As climate concerns and wellness design preferences usher in a new frontier of residential construction, "passive" buildings are coming into play as efficient housing solutions. Passive residential designs use minimal energy and are sealed with airtight insulation backed by an ERV ventilation system to regulate indoor temperatures while keeping the air clean and healthy.
The system’s continuous exchange of air paired with superinsulated construction reduces the presence of allergens and also silences noise from the outside world, a highly-favored design solution for city residents. Tenants of passive apartments benefit not only from added wellness features, but also from low electricity bills. According to The Guardian, the annual energy demand of passive homes is an estimated 70% less than that of traditionally insulated buildings.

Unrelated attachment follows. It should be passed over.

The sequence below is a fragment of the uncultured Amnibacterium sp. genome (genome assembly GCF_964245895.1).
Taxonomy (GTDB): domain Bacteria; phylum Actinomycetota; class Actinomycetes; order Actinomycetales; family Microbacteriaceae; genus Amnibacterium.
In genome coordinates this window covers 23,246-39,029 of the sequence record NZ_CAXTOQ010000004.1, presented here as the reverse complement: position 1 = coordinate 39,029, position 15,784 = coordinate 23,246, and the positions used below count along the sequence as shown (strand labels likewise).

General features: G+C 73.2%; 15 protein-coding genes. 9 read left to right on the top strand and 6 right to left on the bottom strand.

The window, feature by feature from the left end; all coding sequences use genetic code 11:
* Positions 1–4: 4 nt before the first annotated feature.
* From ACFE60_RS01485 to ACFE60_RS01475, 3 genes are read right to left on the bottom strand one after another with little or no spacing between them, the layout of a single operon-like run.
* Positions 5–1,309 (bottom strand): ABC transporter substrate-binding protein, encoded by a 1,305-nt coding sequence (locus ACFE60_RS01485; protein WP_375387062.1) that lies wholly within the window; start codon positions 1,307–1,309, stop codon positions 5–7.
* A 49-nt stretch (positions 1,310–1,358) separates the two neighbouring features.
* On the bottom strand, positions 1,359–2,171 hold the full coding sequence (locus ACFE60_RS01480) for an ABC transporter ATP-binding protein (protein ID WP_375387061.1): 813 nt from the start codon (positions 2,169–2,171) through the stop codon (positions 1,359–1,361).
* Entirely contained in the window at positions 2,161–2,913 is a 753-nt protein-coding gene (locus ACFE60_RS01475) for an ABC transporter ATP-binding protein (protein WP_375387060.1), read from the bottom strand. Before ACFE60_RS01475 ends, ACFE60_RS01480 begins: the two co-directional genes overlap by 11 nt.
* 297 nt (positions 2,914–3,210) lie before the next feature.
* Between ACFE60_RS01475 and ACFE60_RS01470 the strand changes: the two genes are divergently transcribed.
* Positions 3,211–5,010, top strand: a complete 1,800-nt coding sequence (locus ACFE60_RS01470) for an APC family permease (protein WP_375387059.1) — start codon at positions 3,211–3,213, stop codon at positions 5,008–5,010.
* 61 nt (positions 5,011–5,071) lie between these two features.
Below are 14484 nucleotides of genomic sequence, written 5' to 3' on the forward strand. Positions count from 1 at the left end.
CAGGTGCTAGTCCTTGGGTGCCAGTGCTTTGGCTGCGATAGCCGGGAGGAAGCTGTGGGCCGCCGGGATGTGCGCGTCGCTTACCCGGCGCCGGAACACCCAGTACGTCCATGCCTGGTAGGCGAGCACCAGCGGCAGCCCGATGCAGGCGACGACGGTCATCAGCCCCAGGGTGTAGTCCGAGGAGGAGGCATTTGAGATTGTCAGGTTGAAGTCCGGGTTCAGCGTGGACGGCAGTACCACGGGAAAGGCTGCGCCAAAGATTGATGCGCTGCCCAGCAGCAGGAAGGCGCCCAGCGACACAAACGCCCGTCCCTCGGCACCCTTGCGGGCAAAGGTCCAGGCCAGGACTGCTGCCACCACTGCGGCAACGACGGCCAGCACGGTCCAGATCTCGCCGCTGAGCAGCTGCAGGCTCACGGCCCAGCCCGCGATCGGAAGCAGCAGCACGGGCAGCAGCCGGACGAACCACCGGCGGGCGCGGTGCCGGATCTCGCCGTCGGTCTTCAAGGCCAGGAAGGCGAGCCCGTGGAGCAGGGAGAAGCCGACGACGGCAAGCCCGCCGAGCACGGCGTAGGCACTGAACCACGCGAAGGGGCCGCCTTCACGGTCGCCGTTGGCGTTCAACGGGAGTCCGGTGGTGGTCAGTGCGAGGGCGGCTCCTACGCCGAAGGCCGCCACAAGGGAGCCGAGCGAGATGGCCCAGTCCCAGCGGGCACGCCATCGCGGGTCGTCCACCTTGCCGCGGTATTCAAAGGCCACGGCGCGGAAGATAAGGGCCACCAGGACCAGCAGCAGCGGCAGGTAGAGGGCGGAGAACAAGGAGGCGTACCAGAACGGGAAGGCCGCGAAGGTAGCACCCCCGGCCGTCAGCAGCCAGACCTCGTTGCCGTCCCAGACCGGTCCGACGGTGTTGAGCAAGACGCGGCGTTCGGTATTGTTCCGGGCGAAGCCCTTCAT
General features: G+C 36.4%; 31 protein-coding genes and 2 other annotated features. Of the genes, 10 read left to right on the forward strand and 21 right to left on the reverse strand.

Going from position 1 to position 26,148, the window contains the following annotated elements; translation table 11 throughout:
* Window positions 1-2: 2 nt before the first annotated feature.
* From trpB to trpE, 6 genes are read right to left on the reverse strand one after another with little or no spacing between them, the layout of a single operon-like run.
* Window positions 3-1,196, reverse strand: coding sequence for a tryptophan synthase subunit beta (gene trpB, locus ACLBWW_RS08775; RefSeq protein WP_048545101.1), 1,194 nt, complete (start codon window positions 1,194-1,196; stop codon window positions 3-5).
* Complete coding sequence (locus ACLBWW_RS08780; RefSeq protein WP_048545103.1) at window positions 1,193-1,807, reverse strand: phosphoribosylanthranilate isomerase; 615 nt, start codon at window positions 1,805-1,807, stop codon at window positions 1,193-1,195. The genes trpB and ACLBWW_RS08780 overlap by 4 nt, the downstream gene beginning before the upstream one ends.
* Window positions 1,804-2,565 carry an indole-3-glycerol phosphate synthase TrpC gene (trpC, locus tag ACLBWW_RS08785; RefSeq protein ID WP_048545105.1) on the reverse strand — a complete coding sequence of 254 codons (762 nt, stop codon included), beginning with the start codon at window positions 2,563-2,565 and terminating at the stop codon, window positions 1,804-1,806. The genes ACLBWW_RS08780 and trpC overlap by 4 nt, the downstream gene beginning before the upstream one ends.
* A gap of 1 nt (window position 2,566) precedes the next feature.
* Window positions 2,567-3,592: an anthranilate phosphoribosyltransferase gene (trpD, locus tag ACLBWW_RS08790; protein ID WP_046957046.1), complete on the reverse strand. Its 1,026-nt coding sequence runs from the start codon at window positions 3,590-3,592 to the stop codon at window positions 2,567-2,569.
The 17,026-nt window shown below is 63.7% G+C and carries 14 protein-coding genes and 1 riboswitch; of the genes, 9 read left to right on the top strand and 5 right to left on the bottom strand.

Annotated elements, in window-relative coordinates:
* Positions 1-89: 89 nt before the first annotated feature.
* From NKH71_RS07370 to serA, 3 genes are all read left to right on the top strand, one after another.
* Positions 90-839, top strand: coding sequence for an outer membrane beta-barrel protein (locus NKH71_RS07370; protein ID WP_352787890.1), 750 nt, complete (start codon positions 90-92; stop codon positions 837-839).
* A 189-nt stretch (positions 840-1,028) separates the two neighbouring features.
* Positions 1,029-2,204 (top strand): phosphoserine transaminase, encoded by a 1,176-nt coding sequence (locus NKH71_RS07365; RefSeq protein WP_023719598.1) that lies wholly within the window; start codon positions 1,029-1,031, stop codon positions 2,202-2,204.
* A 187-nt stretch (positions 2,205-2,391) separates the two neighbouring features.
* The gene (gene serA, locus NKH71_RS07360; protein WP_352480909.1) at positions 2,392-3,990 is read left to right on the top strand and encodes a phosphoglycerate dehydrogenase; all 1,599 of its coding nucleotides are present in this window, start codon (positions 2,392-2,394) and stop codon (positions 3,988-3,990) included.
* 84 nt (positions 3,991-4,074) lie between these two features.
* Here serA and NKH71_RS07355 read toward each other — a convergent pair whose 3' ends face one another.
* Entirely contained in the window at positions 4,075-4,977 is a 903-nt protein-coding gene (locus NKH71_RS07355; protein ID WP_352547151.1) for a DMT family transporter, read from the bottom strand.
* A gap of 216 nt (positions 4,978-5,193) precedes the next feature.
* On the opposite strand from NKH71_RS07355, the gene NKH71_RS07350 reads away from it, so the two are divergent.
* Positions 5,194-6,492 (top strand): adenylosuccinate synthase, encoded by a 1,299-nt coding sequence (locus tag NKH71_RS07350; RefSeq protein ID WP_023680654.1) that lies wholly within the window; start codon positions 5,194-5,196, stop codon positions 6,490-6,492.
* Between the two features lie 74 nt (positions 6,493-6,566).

The continuous exchange of air, coupled with superinsulated construction, means no more smell of whatever the downstairs neighbors are cooking, no more traffic noise in the living room, and no more clickety-clack of old radiators. Each room in [Stephanie] Silva’s three-bedroom apartment has its own heating and cooling unit, allowing her family to heat one room at a time instead of the entire home. “My daughter hates heat, while I like my room to be nice and warm,” Silva says. “I love the fact that each room has its own separate temperature.”
Solar panels are integrated in the roofs of many passive buildings, including two in the Bronx developed by Bronx Pro Group, which specializes in affordable housing.